Rest in Peace, Teena Marie (aka Mary Christine Brockert)

Celebrating a wonderful artist with quite a legacy.

The first white artist to score on the R&B charts, not only could Teena Marie blow, she had guts.  Her legal fight against Motown resulted in “‘the Brockert Initiative,’which limits a record company’s ability to keep a musician under contract while refusing to release any of that performer’s music. In such instances, artists are able to sign and release with another label instead of being held back by an unsupportive one. Teena Marie commented on the law in an LA Times article, saying, “It wasn’t something I set out to do. I just wanted to get away from Motown and have a good life. But it helped a lot of people, like Luther Vandross and the Mary Jane Girls, and a lot of different artists, to be able to get out of their contracts.”

from Behind the Groove:

She sued the company in a landmark court case in 1982 for nonpayment of royalties. The lawsuit, and countersuit from Motown, took about 2 years and cost Teena nearly $1 million in legal fees. Teena did not want to record for them anymore due to her bad recording contract (negotiated while she was still a minor, and signed without being allowed benefit of legal counsel) and not getting paid; Motown claimed she owed them one more album. But success was Teena’s when Motown backed down and settled with her out of court, knowing that she’d won the case. Teena signed to Epic records where she continued to record (and have plenty of chart and critical success) until she left that company after releasing Ivory in ’90.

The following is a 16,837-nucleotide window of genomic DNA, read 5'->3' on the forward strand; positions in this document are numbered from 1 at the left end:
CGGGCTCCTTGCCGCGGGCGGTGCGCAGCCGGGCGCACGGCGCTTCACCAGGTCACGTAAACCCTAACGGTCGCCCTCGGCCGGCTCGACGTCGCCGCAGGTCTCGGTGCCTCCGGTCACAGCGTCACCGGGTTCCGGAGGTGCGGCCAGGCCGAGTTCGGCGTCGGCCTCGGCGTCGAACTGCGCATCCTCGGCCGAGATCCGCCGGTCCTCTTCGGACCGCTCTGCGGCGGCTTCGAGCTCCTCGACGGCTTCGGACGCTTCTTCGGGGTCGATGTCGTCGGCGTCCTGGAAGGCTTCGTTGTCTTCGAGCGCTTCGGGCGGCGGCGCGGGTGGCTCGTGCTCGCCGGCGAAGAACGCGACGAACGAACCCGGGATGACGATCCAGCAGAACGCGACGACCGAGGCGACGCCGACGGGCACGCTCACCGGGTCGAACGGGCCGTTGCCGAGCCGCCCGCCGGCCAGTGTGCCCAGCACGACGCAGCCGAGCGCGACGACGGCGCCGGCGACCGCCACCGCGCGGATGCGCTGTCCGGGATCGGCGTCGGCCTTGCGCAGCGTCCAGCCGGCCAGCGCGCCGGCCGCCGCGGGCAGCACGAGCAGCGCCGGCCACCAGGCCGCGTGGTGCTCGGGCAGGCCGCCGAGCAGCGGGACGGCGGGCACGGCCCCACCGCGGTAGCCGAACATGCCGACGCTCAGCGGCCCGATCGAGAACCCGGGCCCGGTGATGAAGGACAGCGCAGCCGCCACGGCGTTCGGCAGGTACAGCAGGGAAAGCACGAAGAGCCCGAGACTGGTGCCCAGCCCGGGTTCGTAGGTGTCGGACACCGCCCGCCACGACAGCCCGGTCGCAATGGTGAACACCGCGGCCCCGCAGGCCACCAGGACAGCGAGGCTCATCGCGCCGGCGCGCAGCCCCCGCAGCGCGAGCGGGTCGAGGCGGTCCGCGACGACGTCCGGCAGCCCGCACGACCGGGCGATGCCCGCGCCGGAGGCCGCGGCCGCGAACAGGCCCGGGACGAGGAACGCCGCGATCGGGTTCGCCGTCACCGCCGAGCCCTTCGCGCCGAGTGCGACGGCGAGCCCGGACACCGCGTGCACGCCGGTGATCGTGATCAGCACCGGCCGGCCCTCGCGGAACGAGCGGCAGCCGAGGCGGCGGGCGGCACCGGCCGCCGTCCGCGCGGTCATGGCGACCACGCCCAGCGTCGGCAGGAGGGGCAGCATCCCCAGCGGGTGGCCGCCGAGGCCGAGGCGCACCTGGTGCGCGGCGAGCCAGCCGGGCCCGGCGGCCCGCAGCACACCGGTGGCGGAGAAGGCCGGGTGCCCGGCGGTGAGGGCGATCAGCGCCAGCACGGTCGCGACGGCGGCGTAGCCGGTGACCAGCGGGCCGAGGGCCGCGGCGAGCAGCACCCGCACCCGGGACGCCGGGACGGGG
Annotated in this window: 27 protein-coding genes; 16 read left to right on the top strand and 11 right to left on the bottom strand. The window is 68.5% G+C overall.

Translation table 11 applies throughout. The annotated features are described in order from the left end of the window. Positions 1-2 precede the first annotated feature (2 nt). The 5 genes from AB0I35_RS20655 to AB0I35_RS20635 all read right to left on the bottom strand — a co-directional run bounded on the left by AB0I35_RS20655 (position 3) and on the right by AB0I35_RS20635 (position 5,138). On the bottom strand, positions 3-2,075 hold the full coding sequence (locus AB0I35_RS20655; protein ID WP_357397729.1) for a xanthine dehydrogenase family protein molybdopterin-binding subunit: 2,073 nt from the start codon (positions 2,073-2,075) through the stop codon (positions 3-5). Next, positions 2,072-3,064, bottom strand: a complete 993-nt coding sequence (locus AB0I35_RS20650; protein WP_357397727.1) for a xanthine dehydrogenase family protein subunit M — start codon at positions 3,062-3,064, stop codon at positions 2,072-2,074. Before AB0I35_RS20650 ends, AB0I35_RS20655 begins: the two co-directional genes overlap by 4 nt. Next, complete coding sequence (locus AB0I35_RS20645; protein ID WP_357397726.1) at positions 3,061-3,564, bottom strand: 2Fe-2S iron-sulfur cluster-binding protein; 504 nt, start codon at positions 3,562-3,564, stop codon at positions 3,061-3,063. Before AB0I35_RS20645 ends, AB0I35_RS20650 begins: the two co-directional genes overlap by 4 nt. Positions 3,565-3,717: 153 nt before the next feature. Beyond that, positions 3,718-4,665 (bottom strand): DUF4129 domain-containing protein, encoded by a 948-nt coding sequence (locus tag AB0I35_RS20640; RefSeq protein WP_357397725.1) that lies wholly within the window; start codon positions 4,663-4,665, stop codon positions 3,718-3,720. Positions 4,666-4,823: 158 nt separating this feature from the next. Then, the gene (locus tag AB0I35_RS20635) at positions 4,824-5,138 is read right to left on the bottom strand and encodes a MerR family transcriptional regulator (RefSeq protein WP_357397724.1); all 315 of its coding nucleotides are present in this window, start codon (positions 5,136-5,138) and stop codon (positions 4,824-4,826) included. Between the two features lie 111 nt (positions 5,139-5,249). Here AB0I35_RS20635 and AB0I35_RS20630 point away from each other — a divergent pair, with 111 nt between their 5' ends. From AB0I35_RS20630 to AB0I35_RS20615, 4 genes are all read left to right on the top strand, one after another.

A complex life but a life well lived.

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About liftingasweclimb

Mildred Lewis writes and directs for theater, television, film and the web. She's also a full time professor, Christian, activist and troublemaker with a passion to save as much of the world as she can.
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